Listed: Dispatches from America's Endangered Species Act

Listed Dispatches from America s Endangered Species Act A lot has changed since the s when the tiny snail darter went extinct on the Little Tennessee River Joe Roman helps us understand why we should all be happy about the sweeping law that made these

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  • Title: Listed: Dispatches from America's Endangered Species Act
  • Author: Joe Roman
  • ISBN: 9780674047518
  • Page: 365
  • Format: Hardcover
  • A lot has changed since the 1970s, when the tiny snail darter went extinct on the Little Tennessee River Joe Roman helps us understand why we should all be happy about the sweeping law that made these changes possible Listed is an engaging tale of endangered species in the wild and the people working to save them.

    One thought on “Listed: Dispatches from America's Endangered Species Act”

    1. I was not paying attention when Silent Spring was published. Granted, I wouldn't be born for another 20 years, so I'll cut myself some slack. It took a college course in environmental literature to get me to realize the importance of reading A Sand County Almanac and Desert Solitaire: A Season in the Wilderness. I was almost the last person I know to read The World Without Us and 1491: New Revelations of the Americas Before Columbus. I narrowly avoided missing Last Chance to See altogether, and [...]

    2. Joe Roman’s Listed: Dispatches from America’s Endangered Species Act, delves into the history and development of the Endangered Species Act (ESA) as well as its successes and fall backs. Roman intricately weaves aspects of earth system science, economics, politics, and conservation to explain his ideas, making for a well rounded, compelling, and supported argument for how the endangered species act could be improved to protect endangered species with today’s rapid rates of global climate c [...]

    3. It's not easy to write a book about the Endangered Species Act or at least one that people can read without becoming wholly discouraged and depressed. I think Roman does an admirable job striking a balance between highlighting the successes of the Act and the legal power it brings to conservation with the reality of the challenges and limitations. There's a feel-good chapter about reintroducing gray wolves to Yellowstone, which at the time of reading made me think "This is presenting a rosy, per [...]

    4. Listed, by Joe Roman, is a book that dives into the problems and battles with the endangered species act, and fights for the saving of endangered plants and animals. “The Endangered Species Act is under attack” and we need to keep our animals alive (Roman 3). Roman addresses how species are being protected and how that affects humans and the government; the endangered species act “gave nature, in all forms, a right to exist” (62). He also discusses the ecosystem of animals and their envi [...]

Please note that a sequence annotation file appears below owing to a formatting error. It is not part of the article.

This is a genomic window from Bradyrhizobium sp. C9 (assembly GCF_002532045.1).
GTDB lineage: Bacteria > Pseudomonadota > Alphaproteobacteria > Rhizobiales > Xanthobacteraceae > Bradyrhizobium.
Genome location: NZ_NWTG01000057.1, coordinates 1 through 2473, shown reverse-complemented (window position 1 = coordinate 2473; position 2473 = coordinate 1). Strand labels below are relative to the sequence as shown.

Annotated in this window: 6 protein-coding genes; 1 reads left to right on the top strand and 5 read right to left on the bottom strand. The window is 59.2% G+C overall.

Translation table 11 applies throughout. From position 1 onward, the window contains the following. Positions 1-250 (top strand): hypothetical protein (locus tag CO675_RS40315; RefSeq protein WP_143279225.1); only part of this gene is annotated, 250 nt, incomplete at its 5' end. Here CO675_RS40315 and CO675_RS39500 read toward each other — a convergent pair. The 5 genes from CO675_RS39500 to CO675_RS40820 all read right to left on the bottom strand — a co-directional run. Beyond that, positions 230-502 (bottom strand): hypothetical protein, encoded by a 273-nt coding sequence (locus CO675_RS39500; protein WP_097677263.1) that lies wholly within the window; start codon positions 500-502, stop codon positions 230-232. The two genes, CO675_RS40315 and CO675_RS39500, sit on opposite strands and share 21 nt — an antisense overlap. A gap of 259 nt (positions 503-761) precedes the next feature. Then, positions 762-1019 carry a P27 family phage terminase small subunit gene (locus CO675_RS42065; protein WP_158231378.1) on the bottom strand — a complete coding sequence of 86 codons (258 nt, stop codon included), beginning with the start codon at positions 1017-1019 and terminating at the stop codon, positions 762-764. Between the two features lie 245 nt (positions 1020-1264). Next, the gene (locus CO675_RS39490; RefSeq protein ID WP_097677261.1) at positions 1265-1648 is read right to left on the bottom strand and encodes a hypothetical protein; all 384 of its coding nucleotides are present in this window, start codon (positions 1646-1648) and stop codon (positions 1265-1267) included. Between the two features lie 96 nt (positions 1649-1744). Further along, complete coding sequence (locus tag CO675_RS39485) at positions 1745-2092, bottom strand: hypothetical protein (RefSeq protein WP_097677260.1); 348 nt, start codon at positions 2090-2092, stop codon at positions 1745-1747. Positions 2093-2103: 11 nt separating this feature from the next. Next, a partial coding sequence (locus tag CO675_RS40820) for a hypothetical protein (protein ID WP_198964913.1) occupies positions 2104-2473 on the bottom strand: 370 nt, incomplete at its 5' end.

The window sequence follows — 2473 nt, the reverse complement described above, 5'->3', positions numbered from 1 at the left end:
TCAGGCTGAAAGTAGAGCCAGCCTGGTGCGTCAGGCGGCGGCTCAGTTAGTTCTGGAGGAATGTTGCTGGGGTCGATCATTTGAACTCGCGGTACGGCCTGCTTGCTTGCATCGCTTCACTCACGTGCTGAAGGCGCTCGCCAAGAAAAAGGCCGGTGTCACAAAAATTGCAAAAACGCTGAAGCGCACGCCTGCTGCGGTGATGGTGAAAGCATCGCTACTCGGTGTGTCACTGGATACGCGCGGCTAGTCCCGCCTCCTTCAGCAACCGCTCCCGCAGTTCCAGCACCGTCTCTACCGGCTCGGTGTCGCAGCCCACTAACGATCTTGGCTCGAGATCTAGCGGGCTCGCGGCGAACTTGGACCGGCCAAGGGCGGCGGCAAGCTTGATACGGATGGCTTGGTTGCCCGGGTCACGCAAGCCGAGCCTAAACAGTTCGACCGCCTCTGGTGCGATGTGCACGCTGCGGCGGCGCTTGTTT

5. This is the summarized history of the Endangered Species Act and its evolution to present time. I was actually surprised at how much it has changed, how often it has been tweaked to allow just enough leeway. It's fascinating to see that it has become, in many ways, much more effective since it has become more lenient. The book jumps around in some odd ways, but it hits on a lot of the major conservation efforts within the United States. Those familiar with ESA history will have to plow through t [...]

    6. Kudos to Joe Roman for writing not just about "charismatic megafauna," other than chapters on the Florida panther, wolves in Yellowstone and the (very likely extinct for decades) ivory-billed woodpecker.Other than that, it's about mussels, frogs, salamanders, and things that don't even get considered for the ESA, like extremeophilic bacteria. This is a great, great book of essays.And, it's about more than species, it's about ecosystems. As any good environmentalist knows, species can't be protec [...]

    7. A really interesting look at a complex piece of legislation. Roman's book presents the facts but also the heart on this multi-faceted issue. This work is richer than a purely legalistic or scientific study. We get the epic court battles but also the personal devotion of scientists in the field. Not exactly a fast read, but I felt the worth of this step out of my comfort zone. Check out my full review at compassionateu.

    8. Listed: Dispatches from America's Endangered Species Act by Joe Roman (Harvard University Press 2011) (333.9522) places the Act in historical perspective beginning with the snail darter holding up the TVA dam on the Little Tennessee River and the ultimate Supreme Court ruling that allowed the dam to be completed. The book covers freshwater mussels in Alabama, wolves in the West, and the demise of the Ivory-Billed woodpecker. My rating: 6/10, finished 12/19/11.

    9. I really enjoyed this book. It provided an interesting look at a number of species that are or have been on the Endangered Species List. I found it shocking how much people fight having animals listed as endangered. I couldn't believe the number of cases where it is landowner/government/etc against the people trying to protect these animals.

    10. I loved this book. Although books about science and political issues can be very dry, this book was not only very informative but entertaining as well. I borrowed it from the library, but I just might add it to my personal collection of animal-related books.

    11. Joe Roman has put together a thoughtful collection of Essays which hope to explain the details of this ESA as well as how congress and lobbyists have worked around the act. Which has lead to demise of many species.

    12. The writing was too jumpy and hard to follow. The content was interesting, I just don't think it was presented well or in a very coherent way.

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